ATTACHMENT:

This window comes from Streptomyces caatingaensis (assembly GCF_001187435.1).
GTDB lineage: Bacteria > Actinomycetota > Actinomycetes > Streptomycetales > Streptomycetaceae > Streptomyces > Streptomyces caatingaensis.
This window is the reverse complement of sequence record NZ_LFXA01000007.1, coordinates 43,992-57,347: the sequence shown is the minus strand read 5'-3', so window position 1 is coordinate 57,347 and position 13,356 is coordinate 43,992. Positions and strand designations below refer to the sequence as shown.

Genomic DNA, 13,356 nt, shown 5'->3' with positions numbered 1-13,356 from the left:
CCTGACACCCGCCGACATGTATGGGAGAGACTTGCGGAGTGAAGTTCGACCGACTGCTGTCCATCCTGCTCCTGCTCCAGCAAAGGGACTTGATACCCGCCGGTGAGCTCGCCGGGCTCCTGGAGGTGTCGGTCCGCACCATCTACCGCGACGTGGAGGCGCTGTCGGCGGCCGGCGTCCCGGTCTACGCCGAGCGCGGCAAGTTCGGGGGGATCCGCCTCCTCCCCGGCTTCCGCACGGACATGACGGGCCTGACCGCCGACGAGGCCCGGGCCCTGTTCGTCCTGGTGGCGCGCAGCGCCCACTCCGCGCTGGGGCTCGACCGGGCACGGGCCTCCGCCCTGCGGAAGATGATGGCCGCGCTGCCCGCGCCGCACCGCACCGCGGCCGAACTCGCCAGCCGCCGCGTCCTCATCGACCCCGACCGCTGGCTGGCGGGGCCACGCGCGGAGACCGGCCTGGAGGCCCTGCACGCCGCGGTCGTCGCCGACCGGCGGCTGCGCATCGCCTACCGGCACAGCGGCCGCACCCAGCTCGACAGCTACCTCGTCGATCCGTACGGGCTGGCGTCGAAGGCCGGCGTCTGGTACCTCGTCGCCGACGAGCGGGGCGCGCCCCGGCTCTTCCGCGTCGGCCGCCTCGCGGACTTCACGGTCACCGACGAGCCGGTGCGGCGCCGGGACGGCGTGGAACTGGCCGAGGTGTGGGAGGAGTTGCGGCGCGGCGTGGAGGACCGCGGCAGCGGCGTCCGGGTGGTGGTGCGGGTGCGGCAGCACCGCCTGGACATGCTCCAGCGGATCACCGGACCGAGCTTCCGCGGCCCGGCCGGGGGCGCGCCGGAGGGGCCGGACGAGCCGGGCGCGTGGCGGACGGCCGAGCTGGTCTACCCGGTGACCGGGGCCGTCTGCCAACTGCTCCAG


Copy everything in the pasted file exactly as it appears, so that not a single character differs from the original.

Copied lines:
This window comes from Streptomyces caatingaensis (assembly GCF_001187435.1).
GTDB lineage: Bacteria > Actinomycetota > Actinomycetes > Streptomycetales > Streptomycetaceae > Streptomyces > Streptomyces caatingaensis.
This window is the reverse complement of sequence record NZ_LFXA01000007.1, coordinates 43,992-57,347: the sequence shown is the minus strand read 5'-3', so window position 1 is coordinate 57,347 and position 13,356 is coordinate 43,992. Positions and strand designations below refer to the sequence as shown.

Genomic DNA, 13,356 nt, shown 5'->3' with positions numbered 1-13,356 from the left:
CCTGACACCCGCCGACATGTATGGGAGAGACTTGCGGAGTGAAGTTCGACCGACTGCTGTCCATCCTGCTCCTGCTCCAGCAAAGGGACTTGATACCCGCCGGTGAGCTCGCCGGGCTCCTGGAGGTGTCGGTCCGCACCATCTACCGCGACGTGGAGGCGCTGTCGGCGGCCGGCGTCCCGGTCTACGCCGAGCGCGGCAAGTTCGGGGGGATCCGCCTCCTCCCCGGCTTCCGCACGGACATGACGGGCCTGACCGCCGACGAGGCCCGGGCCCTGTTCGTCCTGGTGGCGCGCAGCGCCCACTCCGCGCTGGGGCTCGACCGGGCACGGGCCTCCGCCCTGCGGAAGATGATGGCCGCGCTGCCCGCGCCGCACCGCACCGCGGCCGAACTCGCCAGCCGCCGCGTCCTCATCGACCCCGACCGCTGGCTGGCGGGGCCACGCGCGGAGACCGGCCTGGAGGCCCTGCACGCCGCGGTCGTCGCCGACCGGCGGCTGCGCATCGCCTACCGGCACAGCGGCCGCACCCAGCTCGACAGCTACCTCGTCGATCCGTACGGGCTGGCGTCGAAGGCCGGCGTCTGGTACCTCGTCGCCGACGAGCGGGGCGCGCCCCGGCTCTTCCGCGTCGGCCGCCTCGCGGACTTCACGGTCACCGACGAGCCGGTGCGGCGCCGGGACGGCGTGGAACTGGCCGAGGTGTGGGAGGAGTTGCGGCGCGGCGTGGAGGACCGCGGCAGCGGCGTCCGGGTGGTGGTGCGGGTGCGGCAGCACCGCCTGGACATGCTCCAGCGGATCACCGGACCGAGCTTCCGCGGCCCGGCCGGGGGCGCGCCGGAGGGGCCGGACGAGCCGGGCGCGTGGCGGACGGCCGAGCTGGTCTACCCGGTGACCGGGGCCGTCTGCCAACTGCTCCAG